Lynn and Bob Mussard the owners and driving force behind this site were invited to attend a presentation by world reknowned VOGM expert Dr Karel Ter Brugge at the yearly meeting of the UK Centres for treatment of VOGM. Dr Edmund Jessop (medical adviser for the National Specialised Commissioning Team) kindly wrote a report of the rest of the days events and we are reposting here for all those interested:
The two UK centres for treatment of Vein of Galen malformation meet each year to discuss cases and share experience. This year Great Ormond Street hospital hosted the meeting. A particular highlight was the attendance of Dr Karel Ter Brugge, the internationally renowned expert from Toronto, who participated in the case discussions and gave a lecture.
The morning session opened with a review of all cases treated at Glasgow and London since the last meeting. Particular themes which emerged were the use and interpretation of magnetic resonance imaging (MRI), drug regimes before and after procedures, and the use of genetic tests. There is increasing evidence that a small proportion of cases of Vein of Galen malformation may be caused by a genetic mutation. If true (more research is needed) then it will be important to identify cases which are caused by a mutation because it means the disease may affect other pregnancies in the family. Even if this is true, familial cases are extremely rare, with almost all cases being sporadic.
After lunch Dr Ter Brugge gave a lecture to a packed seminar room. His talk covered all malformations of veins and arteries in the brain, not just the Vein of Galen malformation. He emphasised the difference between, on the one hand, the malformations which present in infancy or childhood, and on the other hand, those which present in adulthood. The childhood malformations have different origins and different treatments – as is often heard in children’s hospitals “Children are not just small adults!”. Dr Ter Brugge also encouraged his audience to think about what was happening in the wall of the blood vessel: for some types of malformation (not Vein of Galen) we can fix or block the abnormal flow of blood but the disease process continues in the wall itself.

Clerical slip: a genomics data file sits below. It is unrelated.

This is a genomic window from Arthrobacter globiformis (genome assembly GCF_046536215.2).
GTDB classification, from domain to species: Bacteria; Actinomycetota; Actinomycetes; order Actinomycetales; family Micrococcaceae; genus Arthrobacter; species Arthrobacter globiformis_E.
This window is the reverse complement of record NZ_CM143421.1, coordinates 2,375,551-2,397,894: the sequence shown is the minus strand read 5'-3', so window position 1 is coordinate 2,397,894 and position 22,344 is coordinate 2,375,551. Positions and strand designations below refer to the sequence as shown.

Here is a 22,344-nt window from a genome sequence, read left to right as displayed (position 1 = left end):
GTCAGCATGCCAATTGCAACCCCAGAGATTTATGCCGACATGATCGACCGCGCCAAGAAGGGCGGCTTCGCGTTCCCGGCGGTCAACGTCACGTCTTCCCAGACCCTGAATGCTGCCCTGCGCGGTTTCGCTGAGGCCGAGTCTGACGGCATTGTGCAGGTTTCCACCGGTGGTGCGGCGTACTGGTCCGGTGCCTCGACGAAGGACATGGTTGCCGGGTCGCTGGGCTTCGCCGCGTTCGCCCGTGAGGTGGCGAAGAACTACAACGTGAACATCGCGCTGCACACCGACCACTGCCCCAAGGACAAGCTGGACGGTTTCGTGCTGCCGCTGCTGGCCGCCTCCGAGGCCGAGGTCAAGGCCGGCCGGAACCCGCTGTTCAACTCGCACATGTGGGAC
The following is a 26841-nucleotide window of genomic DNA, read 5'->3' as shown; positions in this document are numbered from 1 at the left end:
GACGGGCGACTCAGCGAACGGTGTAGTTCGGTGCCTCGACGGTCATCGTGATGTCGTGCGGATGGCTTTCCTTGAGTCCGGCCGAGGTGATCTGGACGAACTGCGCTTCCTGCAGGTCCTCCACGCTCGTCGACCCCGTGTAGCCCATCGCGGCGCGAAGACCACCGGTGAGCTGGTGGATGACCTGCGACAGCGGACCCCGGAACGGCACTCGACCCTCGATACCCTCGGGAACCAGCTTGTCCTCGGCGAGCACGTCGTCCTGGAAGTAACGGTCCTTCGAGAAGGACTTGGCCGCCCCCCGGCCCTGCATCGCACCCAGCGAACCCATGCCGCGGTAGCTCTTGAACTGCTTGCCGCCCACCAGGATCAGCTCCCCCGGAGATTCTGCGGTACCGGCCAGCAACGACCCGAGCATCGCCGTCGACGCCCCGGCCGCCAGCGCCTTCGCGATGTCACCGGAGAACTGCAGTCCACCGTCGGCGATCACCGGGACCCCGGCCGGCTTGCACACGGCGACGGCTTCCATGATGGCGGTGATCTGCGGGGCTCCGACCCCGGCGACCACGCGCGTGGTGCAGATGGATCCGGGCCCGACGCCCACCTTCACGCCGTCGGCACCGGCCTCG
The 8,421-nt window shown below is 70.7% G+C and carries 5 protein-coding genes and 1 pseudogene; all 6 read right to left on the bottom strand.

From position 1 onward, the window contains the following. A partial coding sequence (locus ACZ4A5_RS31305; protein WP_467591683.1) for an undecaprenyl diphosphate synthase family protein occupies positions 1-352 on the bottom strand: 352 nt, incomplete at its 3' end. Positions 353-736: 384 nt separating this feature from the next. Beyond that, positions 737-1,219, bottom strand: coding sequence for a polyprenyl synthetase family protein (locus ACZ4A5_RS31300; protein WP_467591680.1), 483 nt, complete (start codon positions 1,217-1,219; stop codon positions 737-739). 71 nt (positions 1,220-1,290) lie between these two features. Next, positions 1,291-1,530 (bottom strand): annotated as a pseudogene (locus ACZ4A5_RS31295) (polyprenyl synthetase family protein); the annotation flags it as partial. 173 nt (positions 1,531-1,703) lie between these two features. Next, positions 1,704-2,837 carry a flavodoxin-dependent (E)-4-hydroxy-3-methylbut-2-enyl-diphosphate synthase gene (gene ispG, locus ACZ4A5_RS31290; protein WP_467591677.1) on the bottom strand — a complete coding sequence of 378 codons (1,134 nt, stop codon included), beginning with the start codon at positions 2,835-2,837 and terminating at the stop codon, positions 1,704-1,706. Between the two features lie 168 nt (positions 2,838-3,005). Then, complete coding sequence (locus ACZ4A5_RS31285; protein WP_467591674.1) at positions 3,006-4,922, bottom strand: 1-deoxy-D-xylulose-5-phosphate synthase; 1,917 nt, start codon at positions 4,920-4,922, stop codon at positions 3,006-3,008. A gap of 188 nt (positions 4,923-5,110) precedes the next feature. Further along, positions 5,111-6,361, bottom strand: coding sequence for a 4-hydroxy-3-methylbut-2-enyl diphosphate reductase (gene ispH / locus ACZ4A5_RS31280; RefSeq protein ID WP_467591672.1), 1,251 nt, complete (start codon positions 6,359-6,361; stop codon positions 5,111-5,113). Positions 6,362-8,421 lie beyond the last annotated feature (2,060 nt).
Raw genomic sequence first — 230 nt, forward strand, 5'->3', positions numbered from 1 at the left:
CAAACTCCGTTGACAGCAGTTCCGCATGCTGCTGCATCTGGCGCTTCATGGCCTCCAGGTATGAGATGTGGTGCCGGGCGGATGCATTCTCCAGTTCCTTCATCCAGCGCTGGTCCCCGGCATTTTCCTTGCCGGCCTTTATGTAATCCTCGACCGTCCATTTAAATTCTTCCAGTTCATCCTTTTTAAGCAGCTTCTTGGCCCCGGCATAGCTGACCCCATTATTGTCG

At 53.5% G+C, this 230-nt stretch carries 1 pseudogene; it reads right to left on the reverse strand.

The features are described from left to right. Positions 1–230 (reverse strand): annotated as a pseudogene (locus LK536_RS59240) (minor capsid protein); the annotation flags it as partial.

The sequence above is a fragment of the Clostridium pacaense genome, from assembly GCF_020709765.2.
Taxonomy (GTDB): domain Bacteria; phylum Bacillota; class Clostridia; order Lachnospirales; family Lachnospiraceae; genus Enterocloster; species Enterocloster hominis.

The final seminar of the day reviewed a number of difficult problems in the management of Vein of Galen malformation. Again there was good discussion between the experts from Glasgow, London and Toronto.
A very happy new year to all our website users from all of the team here at Vein of Galen UK. We hope you have all had a good christmas and wish you all the very best for 2012.
A quick announcement: We have finally got the new forum up and running following the poll that we ran on here a few months ago. We invite all of you that were interested in participating in forum discussion to visit: the new forum here
You will need to sign up and register to post on the new board. There is a suggestions forum where you can make any suggestions for how YOU would like to see the forum grow and develop. Although we may not be able to respond immediately, please rest assured we are listening and your input is very welcome. This site and the forum were set up to help YOU and without YOU we would not be able to continue to grow and give support to countless families around the world.
2011 was an excellent year for this website, with over 25000 visitors and an average of 2100 visitors per month. Hopefully we can continue to improve the site in 2012 and we will continue to try and ensure our site is the number one resource for information and support for this devastating condition. Having a vibrant and active user community on the forums will be another way in which we can deliver that. Please note however that if you don’t use it, it will be closed for inactivity by the owners of the forum hosting space.
Your feedback is always welcome, so please either post on the forum or send us a message through the content page on this site.
The VOG Team
Born October 31st, 2010
I was pregnant for the first time and had my third ultra-sound scan on August 27, 2010 (29th week), when my gynaecologist told me that there would be an “abnormality in my child’s brain”. I was totally devastated and very afraid. He presumed that my son had an arachnoidal cyst and so we were sent to the antenatal unit at the University Clinic in Frankfurt to have a more specific ultra-sound scan.